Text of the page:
iPhone 5C
iPhone 5 was launched in the market on September 21, 2012.Reuters

Amid speculations of the release date of Apple's much-anticipated smartphone iPhone 6, a report has emerged that mass production of the device would begin in a couple of months' time, paving way for its launch in the fourth quarter of the year.

Apple Inc. is planning to start mass production of the 4.7-inch model in July, while the larger 5.5-inch variant will go into production a little later, reported Japanese website EMSOne (Google translation) citing Taiwanese newspaper, Industrial and Commercial Times. It added that the 4.7-inch version will be announced earlier than the bigger one but both the models will make it this year. 

The report came a few days after Reuters reported citing sources from the supply chain that Apple suppliers would start mass production displays for iPhone 6 as early as May, with the 4.7-inch screen model expected to be unveiled this autumn, and 5.5-inch version a bit later. It went on to say that Japan Display Inc, Sharp Corp and South Korea's LG Display Co Ltd will make the screens of Apple's flagship smartphone.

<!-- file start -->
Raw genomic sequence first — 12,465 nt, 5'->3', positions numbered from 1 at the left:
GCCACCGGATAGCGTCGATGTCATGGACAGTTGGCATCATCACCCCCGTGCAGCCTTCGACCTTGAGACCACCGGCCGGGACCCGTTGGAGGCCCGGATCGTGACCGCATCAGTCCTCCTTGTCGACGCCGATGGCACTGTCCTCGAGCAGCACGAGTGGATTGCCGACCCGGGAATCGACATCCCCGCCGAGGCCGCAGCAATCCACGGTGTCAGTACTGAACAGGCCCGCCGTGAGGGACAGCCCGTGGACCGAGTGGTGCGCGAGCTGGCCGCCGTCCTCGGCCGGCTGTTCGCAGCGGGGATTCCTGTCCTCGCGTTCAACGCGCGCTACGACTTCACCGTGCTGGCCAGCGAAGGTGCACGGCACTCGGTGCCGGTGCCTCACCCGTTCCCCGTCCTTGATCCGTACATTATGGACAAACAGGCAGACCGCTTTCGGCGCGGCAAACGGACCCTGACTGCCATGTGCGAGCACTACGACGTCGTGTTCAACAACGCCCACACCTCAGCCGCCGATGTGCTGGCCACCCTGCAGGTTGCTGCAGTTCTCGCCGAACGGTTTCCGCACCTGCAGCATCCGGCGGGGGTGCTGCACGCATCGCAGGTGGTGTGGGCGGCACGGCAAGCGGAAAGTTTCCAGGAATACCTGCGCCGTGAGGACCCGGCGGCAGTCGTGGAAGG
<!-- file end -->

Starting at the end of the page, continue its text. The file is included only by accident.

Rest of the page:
A report by Nikkei had also claimed that suppliers of LCD panels for the flagship smartphone would start production soon and the device would be launched as early as September. Meanwhile, a research note from UBS Managing Director, Steve Milunovich (via Barron's) suggested that the 4.7-inch variant of iPhone 6 would be launched either in August or September but the 5.5-inch model may or may not be released at the same time.

It is reported that iPhone 6 will have a bigger display with full scratch-free sapphire crystal glass screen. The two models are expected to sport a 4.7/4.8 inch or 5.5 inch display with a 1920x1080p (440ppi), or a 2272×1280 (510ppi), powered by the A8 chip (64-bit) and run on iOS 7.2, according to South Korean brokerage KDB Daewoo Securities.

Chinese analyst Sun Chang Xu posted on her Weibo page citing a friend from MEMS (microelectromechanical systems) that Apple is planning to introduce sensors that can detect pressure, temperature and humidity.

(Edited by Vanilla Sharma)

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